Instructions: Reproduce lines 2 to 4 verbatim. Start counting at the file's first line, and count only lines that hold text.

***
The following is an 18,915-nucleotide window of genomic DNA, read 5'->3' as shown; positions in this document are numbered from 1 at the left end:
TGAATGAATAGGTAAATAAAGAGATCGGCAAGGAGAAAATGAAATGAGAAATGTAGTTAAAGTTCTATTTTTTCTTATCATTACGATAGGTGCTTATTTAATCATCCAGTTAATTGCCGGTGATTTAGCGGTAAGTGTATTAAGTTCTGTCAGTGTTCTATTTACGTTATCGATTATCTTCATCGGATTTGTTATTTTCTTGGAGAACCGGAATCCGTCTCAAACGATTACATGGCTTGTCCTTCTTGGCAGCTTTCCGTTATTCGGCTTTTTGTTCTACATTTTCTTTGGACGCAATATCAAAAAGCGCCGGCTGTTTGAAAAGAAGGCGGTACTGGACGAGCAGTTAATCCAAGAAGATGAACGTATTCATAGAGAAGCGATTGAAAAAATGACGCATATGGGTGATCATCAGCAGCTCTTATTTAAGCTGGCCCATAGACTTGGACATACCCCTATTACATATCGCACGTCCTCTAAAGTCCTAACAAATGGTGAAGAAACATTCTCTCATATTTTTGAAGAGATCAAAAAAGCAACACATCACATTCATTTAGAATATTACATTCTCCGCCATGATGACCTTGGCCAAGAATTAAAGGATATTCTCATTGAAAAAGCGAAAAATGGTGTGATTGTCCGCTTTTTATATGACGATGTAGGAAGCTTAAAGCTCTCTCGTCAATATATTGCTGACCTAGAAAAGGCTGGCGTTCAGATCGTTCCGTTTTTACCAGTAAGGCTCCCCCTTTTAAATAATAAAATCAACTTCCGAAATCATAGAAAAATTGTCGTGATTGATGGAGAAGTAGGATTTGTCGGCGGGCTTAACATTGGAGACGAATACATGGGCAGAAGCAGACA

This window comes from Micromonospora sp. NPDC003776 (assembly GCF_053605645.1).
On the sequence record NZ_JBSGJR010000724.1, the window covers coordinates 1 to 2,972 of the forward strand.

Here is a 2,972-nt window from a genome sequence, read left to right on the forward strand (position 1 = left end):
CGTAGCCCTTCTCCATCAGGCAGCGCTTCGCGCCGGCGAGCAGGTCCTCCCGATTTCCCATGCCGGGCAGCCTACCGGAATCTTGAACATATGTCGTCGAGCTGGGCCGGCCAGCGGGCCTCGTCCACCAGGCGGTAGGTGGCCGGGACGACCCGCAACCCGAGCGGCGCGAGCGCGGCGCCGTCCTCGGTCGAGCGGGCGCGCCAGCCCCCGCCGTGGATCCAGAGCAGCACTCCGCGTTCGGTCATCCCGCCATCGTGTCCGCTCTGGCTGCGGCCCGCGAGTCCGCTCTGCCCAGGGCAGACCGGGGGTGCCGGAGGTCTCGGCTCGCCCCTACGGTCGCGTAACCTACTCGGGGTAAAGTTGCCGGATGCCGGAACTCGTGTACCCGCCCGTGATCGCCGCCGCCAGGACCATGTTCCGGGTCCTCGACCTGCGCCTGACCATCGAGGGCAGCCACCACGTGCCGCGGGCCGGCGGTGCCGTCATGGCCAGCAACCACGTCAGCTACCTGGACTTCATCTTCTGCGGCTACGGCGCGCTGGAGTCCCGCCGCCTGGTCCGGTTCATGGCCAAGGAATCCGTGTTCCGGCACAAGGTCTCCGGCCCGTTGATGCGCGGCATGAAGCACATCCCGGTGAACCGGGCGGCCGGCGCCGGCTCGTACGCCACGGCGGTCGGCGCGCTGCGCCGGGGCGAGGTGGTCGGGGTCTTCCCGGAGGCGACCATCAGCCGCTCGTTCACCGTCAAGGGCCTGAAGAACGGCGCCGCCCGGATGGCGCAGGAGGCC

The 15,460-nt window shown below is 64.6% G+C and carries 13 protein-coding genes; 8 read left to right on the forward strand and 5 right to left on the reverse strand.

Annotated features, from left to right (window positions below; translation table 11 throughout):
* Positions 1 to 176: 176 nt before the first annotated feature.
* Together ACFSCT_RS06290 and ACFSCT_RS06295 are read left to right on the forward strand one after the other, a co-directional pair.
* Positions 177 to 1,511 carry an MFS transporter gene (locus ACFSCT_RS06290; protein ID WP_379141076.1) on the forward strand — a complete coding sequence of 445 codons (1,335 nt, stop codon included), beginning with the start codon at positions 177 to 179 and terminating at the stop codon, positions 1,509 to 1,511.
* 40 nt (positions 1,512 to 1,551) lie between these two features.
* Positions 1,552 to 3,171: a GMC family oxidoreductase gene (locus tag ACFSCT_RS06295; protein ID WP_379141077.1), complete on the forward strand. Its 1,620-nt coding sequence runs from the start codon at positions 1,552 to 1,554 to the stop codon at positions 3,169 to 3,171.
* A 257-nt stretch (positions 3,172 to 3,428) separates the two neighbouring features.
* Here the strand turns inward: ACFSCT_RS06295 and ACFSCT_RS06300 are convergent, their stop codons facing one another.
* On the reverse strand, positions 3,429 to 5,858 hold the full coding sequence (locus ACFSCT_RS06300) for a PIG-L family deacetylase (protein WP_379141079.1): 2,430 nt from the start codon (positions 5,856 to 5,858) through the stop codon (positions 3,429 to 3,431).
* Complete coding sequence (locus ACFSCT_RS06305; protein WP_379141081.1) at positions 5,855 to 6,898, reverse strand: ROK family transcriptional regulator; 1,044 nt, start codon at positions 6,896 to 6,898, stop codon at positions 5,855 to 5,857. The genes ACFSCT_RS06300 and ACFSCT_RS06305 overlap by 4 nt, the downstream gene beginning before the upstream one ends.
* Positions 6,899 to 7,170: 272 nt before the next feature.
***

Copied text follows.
TGAATGAATAGGTAAATAAAGAGATCGGCAAGGAGAAAATGAAATGAGAAATGTAGTTAAAGTTCTATTTTTTCTTATCATTACGATAGGTGCTTATTTAATCATCCAGTTAATTGCCGGTGATTTAGCGGTAAGTGTATTAAGTTCTGTCAGTGTTCTATTTACGTTATCGATTATCTTCATCGGATTTGTTATTTTCTTGGAGAACCGGAATCCGTCTCAAACGATTACATGGCTTGTCCTTCTTGGCAGCTTTCCGTTATTCGGCTTTTTGTTCTACATTTTCTTTGGACGCAATATCAAAAAGCGCCGGCTGTTTGAAAAGAAGGCGGTACTGGACGAGCAGTTAATCCAAGAAGATGAACGTATTCATAGAGAAGCGATTGAAAAAATGACGCATATGGGTGATCATCAGCAGCTCTTATTTAAGCTGGCCCATAGACTTGGACATACCCCTATTACATATCGCACGTCCTCTAAAGTCCTAACAAATGGTGAAGAAACATTCTCTCATATTTTTGAAGAGATCAAAAAAGCAACACATCACATTCATTTAGAATATTACATTCTCCGCCATGATGACCTTGGCCAAGAATTAAAGGATATTCTCATTGAAAAAGCGAAAAATGGTGTGATTGTCCGCTTTTTATATGACGATGTAGGAAGCTTAAAGCTCTCTCGTCAATATATTGCTGACCTAGAAAAGGCTGGCGTTCAGATCGTTCCGTTTTTACCAGTAAGGCTCCCCCTTTTAAATAATAAAATCAACTTCCGAAATCATAGAAAAATTGTCGTGATTGATGGAGAAGTAGGATTTGTCGGCGGGCTTAACATTGGAGACGAATACATGGGCAGAAGCAGACA

This window comes from Micromonospora sp. NPDC003776 (assembly GCF_053605645.1).
On the sequence record NZ_JBSGJR010000724.1, the window covers coordinates 1 to 2,972 of the forward strand.